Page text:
“We the People.”
(Politico) — They have joined the villains of American history who have been sufficiently craven to inflict massive harm on innocent victims to achieve their political goals. A strong America has always stood firm in the face of terrorism. That tradition is in jeopardy, as Congress and President Barack careen toward an uncertain outcome in the tea party-manufactured debt crisis.
As we stumble closer to Aug. 2, it has become clear that many in the tea party are willing to inflict massive harm on the American people to obtain their political objective of a severely shrunken federal government. Their persistence in rejecting compromise, even as the economic effects of the phony crisis they have created mount, has taken their radicalism beyond tough negotiating, beyond even hostage-taking.
As markets fall in anticipation that there may not be a timely resolution; as credit agencies issue dire warnings that the U.S. political system has become so dysfunctional that a credit downgrade may be inevitable, and as America looks weakened in the eyes of the world, the tea party’s hostage-taking has evolved into the intentional infliction of harm on innocent Americans to achieve a political objective — terrorism.
Terrorism is a tough term, but, unfortunately, it describes tea party tactics precisely. Their first step was to vow not to vote to raise the debt ceiling.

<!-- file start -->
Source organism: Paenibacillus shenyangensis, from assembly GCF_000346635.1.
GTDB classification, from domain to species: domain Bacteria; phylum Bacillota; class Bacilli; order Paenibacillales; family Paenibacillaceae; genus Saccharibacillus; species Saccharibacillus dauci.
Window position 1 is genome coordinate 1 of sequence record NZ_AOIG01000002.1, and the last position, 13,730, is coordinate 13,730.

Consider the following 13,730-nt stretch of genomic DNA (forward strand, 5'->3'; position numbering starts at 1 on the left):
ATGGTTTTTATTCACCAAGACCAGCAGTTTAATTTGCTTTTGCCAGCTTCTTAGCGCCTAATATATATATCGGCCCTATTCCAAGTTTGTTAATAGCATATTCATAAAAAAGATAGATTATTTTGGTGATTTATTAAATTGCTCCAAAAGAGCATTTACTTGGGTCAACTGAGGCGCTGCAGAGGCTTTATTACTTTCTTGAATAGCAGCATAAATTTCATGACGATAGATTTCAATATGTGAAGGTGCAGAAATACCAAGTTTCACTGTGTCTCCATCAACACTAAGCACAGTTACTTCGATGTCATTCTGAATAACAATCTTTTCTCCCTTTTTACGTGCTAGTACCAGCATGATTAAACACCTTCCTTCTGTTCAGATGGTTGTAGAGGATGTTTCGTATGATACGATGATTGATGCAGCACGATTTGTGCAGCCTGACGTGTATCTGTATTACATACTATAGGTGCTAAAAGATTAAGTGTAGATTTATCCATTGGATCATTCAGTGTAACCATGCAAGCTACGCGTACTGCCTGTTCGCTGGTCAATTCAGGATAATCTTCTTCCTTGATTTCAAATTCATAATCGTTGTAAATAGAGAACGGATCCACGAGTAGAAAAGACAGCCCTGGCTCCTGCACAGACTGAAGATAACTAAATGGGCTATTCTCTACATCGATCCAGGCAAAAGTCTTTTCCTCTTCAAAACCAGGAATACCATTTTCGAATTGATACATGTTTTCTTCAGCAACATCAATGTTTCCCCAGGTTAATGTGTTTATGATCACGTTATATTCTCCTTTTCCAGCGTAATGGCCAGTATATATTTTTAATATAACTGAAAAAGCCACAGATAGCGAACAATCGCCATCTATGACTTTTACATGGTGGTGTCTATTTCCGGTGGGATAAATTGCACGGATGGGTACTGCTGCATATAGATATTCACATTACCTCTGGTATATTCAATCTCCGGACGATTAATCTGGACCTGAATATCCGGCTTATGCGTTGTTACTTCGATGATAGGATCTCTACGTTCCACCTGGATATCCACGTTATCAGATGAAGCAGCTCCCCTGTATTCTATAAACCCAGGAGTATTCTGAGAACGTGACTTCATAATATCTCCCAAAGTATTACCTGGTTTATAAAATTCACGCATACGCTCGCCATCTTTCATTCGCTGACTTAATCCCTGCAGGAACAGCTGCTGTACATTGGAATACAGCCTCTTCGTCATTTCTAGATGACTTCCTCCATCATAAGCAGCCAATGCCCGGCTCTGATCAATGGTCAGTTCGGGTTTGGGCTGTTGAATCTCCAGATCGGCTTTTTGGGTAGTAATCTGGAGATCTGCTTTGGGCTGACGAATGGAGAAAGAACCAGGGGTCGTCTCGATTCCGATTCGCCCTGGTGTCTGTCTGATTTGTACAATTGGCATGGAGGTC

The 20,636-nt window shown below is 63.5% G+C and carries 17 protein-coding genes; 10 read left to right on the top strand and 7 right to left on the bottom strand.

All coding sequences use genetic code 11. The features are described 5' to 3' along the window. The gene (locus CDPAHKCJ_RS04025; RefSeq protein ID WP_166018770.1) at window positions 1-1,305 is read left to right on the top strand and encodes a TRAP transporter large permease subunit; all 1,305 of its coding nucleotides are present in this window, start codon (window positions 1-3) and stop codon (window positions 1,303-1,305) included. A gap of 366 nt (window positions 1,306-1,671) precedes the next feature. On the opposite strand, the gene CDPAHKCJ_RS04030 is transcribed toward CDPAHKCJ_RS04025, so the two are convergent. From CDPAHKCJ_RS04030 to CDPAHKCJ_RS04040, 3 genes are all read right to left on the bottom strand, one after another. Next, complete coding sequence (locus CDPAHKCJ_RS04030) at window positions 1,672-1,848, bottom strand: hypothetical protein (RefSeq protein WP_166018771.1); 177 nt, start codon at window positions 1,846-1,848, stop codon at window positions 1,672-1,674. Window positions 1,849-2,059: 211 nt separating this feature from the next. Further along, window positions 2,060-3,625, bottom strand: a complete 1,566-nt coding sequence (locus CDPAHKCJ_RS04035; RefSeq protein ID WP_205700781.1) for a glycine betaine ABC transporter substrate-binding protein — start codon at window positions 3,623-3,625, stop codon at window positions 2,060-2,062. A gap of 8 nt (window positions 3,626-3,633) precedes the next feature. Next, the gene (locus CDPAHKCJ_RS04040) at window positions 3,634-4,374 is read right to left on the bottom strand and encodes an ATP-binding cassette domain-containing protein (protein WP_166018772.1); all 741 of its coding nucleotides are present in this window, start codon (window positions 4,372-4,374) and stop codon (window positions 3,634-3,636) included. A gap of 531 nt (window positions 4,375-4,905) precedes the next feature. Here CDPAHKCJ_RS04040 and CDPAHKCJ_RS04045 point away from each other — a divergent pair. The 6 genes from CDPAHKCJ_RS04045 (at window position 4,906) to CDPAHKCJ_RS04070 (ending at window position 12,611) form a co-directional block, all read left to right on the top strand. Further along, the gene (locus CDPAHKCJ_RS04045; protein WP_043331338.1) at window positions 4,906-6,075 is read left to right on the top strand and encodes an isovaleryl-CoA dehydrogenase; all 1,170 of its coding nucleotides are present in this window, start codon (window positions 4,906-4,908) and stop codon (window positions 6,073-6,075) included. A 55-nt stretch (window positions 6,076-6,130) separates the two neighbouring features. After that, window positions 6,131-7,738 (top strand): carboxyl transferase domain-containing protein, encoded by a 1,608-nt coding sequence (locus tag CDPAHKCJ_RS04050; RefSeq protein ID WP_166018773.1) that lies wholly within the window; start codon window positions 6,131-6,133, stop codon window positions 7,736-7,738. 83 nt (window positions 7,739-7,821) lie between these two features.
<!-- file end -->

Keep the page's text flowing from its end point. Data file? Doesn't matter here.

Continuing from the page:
Here, as in many radical factions, there was a split between the purists and the pragmatists. Pragmatists vowed not to raise the ceiling unless draconian cuts were made in the federal government.
Purists didn’t bother with an “unless.” They, including presidential candidate Rep. Michele Bachman (R-Minn.), were willing to let the entire edifice come crashing down — hiding behind magical thinking that allowed them to deny that anything horrible would happen if the ceiling were not raised.
Out of this vow grew the phony linkage between raising the debt ceiling and addressing the deficit. Raising the debt ceiling, of course, has nothing to do with addressing the deficit. It simply allows the federal government to pay debts that have already been incurred, based on expenditures that Congress has already authorized.
It lets the federal government pay its bills — an act of basic responsibility that every American — conservative and liberal — should embrace.